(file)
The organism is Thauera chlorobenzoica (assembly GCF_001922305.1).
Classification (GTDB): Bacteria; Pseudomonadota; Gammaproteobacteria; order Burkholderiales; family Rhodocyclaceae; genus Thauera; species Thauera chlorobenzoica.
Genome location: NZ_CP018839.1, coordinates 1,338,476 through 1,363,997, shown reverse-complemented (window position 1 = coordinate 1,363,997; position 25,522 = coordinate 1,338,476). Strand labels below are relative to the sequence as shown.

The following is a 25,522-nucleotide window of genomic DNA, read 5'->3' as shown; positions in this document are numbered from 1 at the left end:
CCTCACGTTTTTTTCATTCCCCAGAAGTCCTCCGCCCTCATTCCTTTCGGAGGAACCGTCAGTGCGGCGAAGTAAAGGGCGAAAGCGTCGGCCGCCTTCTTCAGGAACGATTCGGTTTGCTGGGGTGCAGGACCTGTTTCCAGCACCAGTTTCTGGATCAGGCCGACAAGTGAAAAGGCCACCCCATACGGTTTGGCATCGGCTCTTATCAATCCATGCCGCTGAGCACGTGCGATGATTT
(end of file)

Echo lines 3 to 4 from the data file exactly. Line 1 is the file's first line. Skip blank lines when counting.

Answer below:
Genome location: NZ_CP018839.1, coordinates 1,338,476 through 1,363,997, shown reverse-complemented (window position 1 = coordinate 1,363,997; position 25,522 = coordinate 1,338,476). Strand labels below are relative to the sequence as shown.

The following is a 25,522-nucleotide window of genomic DNA, read 5'->3' as shown; positions in this document are numbered from 1 at the left end: